A southeast side gameroom operating next to a day care center has now closed its doors after our hidden cameras caught illegal gambling and an employee was recently murdered.
Bobby Jimenez is picking up his two-and-half-year-old-son Diego from a day care on Almeda Genoa, which sits just feet from the Monroe gameroom.
"You're son goes to this day care center, how do you feel now that that gameroom's closed?" we asked Jimenez.
"Well, I feel a lot safer now because. I mean my son, he plays outside and you got people being shot and robbed right here, just next door," he replied.
This is where our hidden cameras caught illegal gambling, and an employee was later shot to death during a robbery.
The owner of the Monroe gameroom has apparently had enough of the attention he's been getting after 13 Undercover's investigation and shut down the place.
The name has been scraped off the door and it hasn't been open since we reported it was reopening next to the day care.
"I'm glad, I'm glad. I hope that it stays that way and they decided to move somewhere else and not reopen next to us," the day care owner said.
The owner also wants to know how this gameroom was allowed to open up next to her day care center in the first place.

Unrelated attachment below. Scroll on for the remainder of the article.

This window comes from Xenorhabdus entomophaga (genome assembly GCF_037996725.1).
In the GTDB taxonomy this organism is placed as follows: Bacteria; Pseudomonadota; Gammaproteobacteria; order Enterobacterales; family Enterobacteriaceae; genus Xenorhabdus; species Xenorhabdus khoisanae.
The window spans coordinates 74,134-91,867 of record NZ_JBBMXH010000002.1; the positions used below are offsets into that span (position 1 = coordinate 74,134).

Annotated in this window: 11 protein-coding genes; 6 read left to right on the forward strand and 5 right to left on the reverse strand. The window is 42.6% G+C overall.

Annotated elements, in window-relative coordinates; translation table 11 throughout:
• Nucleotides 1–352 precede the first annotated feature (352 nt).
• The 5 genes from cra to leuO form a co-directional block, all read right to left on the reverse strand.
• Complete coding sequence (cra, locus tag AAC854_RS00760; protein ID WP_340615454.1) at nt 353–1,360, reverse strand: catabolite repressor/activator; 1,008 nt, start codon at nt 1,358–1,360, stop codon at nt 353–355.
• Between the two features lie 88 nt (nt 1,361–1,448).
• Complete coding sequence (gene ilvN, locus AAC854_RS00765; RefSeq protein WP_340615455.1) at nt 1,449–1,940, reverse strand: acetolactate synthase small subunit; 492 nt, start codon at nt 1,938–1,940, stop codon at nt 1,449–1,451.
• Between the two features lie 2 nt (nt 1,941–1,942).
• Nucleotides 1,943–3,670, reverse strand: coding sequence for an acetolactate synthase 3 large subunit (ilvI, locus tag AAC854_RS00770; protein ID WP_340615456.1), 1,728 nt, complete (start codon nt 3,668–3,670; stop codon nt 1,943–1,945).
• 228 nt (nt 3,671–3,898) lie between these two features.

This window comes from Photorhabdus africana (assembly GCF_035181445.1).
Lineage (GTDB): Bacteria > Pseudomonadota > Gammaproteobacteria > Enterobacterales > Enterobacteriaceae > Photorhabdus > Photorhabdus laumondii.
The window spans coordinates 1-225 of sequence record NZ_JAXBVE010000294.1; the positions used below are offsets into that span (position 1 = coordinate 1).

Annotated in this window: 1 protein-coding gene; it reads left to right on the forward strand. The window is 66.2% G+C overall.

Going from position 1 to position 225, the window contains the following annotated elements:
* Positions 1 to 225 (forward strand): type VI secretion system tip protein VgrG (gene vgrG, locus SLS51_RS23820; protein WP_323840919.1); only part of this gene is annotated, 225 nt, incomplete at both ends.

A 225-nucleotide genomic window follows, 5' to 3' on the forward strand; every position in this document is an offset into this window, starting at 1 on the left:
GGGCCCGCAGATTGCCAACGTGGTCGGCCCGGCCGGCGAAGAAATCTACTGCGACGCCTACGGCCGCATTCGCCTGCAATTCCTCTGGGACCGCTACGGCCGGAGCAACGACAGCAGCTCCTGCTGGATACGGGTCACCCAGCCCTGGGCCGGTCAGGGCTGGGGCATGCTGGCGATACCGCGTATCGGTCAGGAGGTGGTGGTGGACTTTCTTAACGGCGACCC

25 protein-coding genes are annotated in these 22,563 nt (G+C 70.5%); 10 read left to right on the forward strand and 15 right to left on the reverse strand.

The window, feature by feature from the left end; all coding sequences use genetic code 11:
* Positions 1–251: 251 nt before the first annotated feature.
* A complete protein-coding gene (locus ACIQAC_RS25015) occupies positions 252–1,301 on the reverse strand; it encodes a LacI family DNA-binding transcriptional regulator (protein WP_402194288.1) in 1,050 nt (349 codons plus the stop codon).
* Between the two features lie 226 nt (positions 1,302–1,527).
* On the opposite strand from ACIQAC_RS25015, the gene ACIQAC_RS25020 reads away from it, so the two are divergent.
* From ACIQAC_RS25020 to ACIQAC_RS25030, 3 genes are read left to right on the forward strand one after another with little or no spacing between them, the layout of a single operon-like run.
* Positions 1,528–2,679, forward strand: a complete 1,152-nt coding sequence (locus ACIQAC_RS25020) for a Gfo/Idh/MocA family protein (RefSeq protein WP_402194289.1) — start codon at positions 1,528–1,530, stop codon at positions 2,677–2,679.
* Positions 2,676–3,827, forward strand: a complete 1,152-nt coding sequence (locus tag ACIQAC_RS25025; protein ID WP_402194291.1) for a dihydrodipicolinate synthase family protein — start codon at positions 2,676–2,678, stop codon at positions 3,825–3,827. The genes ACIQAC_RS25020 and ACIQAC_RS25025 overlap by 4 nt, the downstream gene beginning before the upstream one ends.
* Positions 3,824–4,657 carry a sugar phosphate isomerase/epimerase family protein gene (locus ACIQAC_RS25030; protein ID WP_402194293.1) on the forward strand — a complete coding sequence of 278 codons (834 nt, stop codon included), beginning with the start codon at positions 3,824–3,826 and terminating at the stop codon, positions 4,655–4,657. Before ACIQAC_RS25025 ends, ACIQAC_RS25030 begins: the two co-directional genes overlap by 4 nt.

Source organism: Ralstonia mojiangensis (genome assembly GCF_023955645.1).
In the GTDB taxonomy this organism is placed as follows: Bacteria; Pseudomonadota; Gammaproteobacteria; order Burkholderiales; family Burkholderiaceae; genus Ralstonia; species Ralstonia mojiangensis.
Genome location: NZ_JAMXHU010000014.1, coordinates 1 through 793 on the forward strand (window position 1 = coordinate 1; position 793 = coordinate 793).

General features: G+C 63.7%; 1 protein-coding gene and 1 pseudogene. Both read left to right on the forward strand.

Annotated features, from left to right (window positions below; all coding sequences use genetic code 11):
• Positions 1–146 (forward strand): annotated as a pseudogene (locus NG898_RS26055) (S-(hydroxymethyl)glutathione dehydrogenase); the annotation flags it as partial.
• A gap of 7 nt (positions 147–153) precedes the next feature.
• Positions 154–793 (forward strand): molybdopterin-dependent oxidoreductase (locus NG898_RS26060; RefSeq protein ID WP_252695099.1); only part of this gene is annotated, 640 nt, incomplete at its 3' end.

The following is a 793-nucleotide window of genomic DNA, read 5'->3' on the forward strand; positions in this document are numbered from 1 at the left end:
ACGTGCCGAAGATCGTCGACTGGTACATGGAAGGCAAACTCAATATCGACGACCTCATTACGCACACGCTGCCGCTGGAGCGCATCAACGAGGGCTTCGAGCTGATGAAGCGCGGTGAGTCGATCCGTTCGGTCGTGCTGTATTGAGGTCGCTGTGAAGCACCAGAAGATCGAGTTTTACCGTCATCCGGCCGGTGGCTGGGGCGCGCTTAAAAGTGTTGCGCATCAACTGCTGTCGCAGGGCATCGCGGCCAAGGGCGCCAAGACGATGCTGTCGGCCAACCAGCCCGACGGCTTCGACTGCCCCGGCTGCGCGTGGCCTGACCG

We took her question to the city of Houston's attorney.
"We can't because we don't have zoning in the city of Houston and state law doesn't authorize us to limit the distance of gamerooms to day cares, schools, churches, etc.," Feldman said.
Feldman says the city is doing its best to combat the proliferation of these illegal casinos, but claims the lawmakers in Austin aren't very helpful; and every time the city passes new ordinances to crack down, the gameroom operators sue to stop the restrictions.
"The city, in my view, is doing what it can with the tools that we have," Feldman said.
"All the gamerooms we've been involved in, not one of them has been legal," said Lt. Randy Tunches with the Harris County Sheriff's Office Vice Division.
The county appears to be having more luck getting new ways to fight the gamerooms outside city limits.
With approximately 300 gamerooms in the county, the sheriff's office has formed a task force that it says is cracking down on illegal casinos and even recently won a victory in Austin by getting a law passed allowing the county to regulate them, including zoning where they can and cannot be located.
"We're doing a very good job as far as striking them on the criminal side. What we want to do is attack them on the civil side as well," Tunches said. "So what these new ordinances will allow us to do is to regulate them to the point where they are nonexistent any more in Harris county."
Since our investigation, law enforcement sources say the city's gamerooms are now even harder to get into because of all the attention they've gotten.
But there's a renewed effort -- because of our series of reports -- by the Mayor's office and Houston police to crack down on the hundreds of illegal casinos across our city.
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